Tweak it just right and, ignoring atmospheric drag, the chaser will "orbit" the target in an oval centered on but always missing the target. Atmospheric drag is not something to ignore. The vehicles that bring crew and resupplies to the ISS are bullets. In comparison, the ISS is a huge butterfly. Fortunately, the ISS is a cooperative target. (Other targets: Not so much.)

Given that the Internet is chock full of mentions about racetracks but never mentions the details, I gather that those details are not to be released. But the summary description as an oval where the vehicle only turns in one direction thanks to gravitation: that's just Kepler's laws.


Note well: If the DoD had it's druthers, $F=ma$ and $F=GMm/r^2$ would be classified as TS NOFORN, as would be Kepler's laws. That's one of those details.

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  • $\begingroup$ Thanks very much for the explanation and subtleties! Do I understand correctly that the chaser is seen to orbit the target in a target-centric rotating or "synodic" frame, but in a target-centric inertial frame it orbits off to one side of the target? $\endgroup$ – uhoh Feb 25 '17 at 23:20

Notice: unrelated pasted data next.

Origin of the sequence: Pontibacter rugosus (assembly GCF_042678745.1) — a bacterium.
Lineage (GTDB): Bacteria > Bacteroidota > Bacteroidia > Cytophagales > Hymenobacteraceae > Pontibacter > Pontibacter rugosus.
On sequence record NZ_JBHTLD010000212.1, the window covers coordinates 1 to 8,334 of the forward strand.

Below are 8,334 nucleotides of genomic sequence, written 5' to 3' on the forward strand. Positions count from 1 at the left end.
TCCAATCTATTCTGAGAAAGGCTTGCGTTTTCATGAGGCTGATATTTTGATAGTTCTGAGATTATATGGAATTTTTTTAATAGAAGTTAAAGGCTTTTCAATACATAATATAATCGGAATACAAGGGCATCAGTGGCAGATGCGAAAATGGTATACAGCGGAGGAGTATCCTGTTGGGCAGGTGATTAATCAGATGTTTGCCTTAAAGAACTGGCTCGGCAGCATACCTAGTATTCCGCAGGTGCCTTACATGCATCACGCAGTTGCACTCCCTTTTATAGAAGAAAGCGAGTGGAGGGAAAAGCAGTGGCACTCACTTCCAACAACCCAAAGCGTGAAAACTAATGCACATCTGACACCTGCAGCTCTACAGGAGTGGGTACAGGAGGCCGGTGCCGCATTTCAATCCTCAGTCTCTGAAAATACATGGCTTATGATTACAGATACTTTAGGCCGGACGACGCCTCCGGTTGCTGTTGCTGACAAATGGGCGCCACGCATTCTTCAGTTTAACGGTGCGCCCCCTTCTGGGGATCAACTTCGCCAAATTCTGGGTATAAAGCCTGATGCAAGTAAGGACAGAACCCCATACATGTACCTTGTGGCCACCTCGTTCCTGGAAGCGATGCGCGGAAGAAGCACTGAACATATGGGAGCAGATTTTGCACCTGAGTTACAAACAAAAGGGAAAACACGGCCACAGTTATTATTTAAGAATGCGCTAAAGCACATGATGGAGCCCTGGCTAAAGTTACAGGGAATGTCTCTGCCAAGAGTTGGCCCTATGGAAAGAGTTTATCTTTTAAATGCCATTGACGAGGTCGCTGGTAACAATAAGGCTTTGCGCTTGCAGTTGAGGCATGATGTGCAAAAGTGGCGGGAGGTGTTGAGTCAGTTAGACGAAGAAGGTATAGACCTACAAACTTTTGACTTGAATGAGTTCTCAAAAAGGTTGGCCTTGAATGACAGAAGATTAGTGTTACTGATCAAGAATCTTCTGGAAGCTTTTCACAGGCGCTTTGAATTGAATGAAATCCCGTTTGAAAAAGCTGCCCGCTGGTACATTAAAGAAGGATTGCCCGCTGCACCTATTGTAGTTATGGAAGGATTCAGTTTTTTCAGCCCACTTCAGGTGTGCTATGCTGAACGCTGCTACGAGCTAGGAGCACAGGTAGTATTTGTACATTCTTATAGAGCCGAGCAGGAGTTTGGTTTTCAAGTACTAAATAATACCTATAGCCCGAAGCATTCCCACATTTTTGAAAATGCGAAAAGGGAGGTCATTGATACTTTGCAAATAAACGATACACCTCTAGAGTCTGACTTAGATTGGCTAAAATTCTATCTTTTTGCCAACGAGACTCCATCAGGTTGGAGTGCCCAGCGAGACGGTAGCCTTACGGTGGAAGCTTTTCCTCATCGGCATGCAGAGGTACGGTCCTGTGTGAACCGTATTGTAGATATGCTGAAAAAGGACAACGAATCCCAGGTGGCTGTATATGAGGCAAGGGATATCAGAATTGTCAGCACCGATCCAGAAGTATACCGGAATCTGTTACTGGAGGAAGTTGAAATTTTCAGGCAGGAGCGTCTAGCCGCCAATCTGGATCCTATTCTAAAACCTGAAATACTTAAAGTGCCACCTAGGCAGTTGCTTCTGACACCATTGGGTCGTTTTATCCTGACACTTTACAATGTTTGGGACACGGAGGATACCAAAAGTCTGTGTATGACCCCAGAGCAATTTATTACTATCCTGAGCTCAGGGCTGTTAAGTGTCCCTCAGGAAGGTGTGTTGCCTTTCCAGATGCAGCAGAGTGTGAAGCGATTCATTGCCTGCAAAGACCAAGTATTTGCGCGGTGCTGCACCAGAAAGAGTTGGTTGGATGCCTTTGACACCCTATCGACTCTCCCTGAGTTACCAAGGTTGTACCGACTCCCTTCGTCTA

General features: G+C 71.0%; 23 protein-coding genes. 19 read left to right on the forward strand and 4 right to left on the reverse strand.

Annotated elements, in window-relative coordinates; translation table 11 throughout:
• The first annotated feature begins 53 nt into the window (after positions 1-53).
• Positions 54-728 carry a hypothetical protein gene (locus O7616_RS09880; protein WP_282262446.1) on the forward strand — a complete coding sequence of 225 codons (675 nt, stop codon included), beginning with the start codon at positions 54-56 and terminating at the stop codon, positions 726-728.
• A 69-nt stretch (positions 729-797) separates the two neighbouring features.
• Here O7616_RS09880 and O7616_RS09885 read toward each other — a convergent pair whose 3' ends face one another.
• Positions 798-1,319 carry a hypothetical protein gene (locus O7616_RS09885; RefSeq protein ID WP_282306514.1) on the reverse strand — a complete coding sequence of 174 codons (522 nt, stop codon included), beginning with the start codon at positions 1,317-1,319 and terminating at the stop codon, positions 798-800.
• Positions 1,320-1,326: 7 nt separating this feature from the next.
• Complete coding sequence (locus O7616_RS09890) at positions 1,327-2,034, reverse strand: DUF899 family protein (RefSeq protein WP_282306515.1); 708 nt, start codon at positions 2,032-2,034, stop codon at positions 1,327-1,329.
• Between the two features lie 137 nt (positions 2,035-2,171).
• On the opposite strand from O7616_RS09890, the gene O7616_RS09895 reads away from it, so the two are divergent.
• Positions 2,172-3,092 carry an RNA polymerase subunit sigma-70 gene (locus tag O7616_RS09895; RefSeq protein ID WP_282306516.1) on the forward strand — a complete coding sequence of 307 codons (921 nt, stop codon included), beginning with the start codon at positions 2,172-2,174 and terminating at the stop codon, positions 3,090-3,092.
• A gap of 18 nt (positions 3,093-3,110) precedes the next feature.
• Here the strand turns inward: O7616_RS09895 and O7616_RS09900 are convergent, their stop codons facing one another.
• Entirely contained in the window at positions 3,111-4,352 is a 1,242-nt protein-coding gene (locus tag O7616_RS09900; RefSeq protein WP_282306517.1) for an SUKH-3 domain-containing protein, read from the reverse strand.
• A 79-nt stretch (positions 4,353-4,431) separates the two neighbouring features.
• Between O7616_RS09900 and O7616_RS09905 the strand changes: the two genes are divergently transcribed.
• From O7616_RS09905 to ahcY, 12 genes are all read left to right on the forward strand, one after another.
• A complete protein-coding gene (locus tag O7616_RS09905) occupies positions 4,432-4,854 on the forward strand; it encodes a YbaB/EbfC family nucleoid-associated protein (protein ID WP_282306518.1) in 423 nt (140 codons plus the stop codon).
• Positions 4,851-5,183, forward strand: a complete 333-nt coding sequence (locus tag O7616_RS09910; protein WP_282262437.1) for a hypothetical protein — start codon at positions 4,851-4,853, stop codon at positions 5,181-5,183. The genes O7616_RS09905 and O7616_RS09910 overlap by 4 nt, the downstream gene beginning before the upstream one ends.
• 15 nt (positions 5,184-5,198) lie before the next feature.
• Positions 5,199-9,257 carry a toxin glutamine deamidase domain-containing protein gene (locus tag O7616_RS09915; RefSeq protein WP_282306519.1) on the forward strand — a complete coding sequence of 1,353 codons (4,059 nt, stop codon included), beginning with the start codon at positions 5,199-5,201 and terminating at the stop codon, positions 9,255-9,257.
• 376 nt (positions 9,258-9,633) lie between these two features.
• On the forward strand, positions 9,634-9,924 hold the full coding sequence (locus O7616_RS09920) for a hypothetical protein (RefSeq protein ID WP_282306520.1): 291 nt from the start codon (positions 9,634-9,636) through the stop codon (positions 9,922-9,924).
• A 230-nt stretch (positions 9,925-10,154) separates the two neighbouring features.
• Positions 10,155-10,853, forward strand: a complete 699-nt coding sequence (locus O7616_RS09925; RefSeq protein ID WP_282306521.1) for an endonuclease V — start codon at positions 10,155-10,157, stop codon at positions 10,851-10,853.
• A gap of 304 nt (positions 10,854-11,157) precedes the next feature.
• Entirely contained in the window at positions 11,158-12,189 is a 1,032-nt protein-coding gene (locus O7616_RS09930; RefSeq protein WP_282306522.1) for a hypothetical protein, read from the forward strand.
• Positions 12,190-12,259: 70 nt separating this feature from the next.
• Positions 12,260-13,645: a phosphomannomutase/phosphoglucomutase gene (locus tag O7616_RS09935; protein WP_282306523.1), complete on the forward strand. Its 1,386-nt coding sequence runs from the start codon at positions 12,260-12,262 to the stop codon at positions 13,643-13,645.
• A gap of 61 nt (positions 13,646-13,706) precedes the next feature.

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The answer is "essentially the same orbit". When you're that close to another orbiting object, slight differences in distance from the body being orbited have only a tiny impact on orbital velocity and thus rate of drift away from the rendezvous target.

You enter a lower or higher orbit to catch the object you're trying to rendezvous with, then "approximately the same orbit" when you're preparing for docking.

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  • $\begingroup$ From here - ditto here. "essentially the same" is not a useful term. Once again, slight, tiny, approximately, essentially... don't have any utility without numerical values. In this case however, your statements are just plain wrong. $\endgroup$ – uhoh Feb 24 '17 at 10:14